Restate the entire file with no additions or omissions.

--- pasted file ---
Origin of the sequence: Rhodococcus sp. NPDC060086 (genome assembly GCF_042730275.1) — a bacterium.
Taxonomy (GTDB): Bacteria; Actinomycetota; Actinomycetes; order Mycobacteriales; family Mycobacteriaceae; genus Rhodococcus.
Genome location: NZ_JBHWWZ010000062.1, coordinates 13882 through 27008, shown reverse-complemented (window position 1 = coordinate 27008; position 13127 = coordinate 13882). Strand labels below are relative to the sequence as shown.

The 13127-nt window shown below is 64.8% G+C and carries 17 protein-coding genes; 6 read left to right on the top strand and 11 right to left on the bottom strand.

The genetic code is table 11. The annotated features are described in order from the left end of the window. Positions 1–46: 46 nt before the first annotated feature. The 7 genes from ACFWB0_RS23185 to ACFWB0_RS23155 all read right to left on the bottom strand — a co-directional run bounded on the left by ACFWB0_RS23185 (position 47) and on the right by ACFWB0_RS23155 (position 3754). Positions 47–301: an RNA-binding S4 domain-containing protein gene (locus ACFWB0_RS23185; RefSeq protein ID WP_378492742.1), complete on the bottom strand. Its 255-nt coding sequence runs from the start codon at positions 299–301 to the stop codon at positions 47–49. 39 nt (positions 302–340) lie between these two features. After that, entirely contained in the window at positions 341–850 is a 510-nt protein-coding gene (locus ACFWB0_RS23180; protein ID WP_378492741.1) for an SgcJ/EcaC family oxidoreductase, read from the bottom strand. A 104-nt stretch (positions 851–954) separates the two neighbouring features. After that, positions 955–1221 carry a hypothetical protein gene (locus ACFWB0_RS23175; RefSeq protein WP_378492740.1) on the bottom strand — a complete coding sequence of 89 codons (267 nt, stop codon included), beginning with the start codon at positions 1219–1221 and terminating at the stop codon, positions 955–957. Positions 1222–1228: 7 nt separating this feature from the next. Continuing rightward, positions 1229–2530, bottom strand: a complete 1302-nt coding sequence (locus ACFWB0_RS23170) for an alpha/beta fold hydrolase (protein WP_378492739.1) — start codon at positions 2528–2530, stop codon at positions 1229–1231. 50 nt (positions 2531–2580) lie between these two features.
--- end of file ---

Origin of the sequence: Rhodococcus sp. NPDC060086 (genome assembly GCF_042730275.1) — a bacterium.
Taxonomy (GTDB): Bacteria; Actinomycetota; Actinomycetes; order Mycobacteriales; family Mycobacteriaceae; genus Rhodococcus.
Genome location: NZ_JBHWWZ010000062.1, coordinates 13882 through 27008, shown reverse-complemented (window position 1 = coordinate 27008; position 13127 = coordinate 13882). Strand labels below are relative to the sequence as shown.

The 13127-nt window shown below is 64.8% G+C and carries 17 protein-coding genes; 6 read left to right on the top strand and 11 right to left on the bottom strand.

The genetic code is table 11. The annotated features are described in order from the left end of the window. Positions 1–46: 46 nt before the first annotated feature. The 7 genes from ACFWB0_RS23185 to ACFWB0_RS23155 all read right to left on the bottom strand — a co-directional run bounded on the left by ACFWB0_RS23185 (position 47) and on the right by ACFWB0_RS23155 (position 3754). Positions 47–301: an RNA-binding S4 domain-containing protein gene (locus ACFWB0_RS23185; RefSeq protein ID WP_378492742.1), complete on the bottom strand. Its 255-nt coding sequence runs from the start codon at positions 299–301 to the stop codon at positions 47–49. 39 nt (positions 302–340) lie between these two features. After that, entirely contained in the window at positions 341–850 is a 510-nt protein-coding gene (locus ACFWB0_RS23180; protein ID WP_378492741.1) for an SgcJ/EcaC family oxidoreductase, read from the bottom strand. A 104-nt stretch (positions 851–954) separates the two neighbouring features. After that, positions 955–1221 carry a hypothetical protein gene (locus ACFWB0_RS23175; RefSeq protein WP_378492740.1) on the bottom strand — a complete coding sequence of 89 codons (267 nt, stop codon included), beginning with the start codon at positions 1219–1221 and terminating at the stop codon, positions 955–957. Positions 1222–1228: 7 nt separating this feature from the next. Continuing rightward, positions 1229–2530, bottom strand: a complete 1302-nt coding sequence (locus ACFWB0_RS23170) for an alpha/beta fold hydrolase (protein WP_378492739.1) — start codon at positions 2528–2530, stop codon at positions 1229–1231. 50 nt (positions 2531–2580) lie between these two features.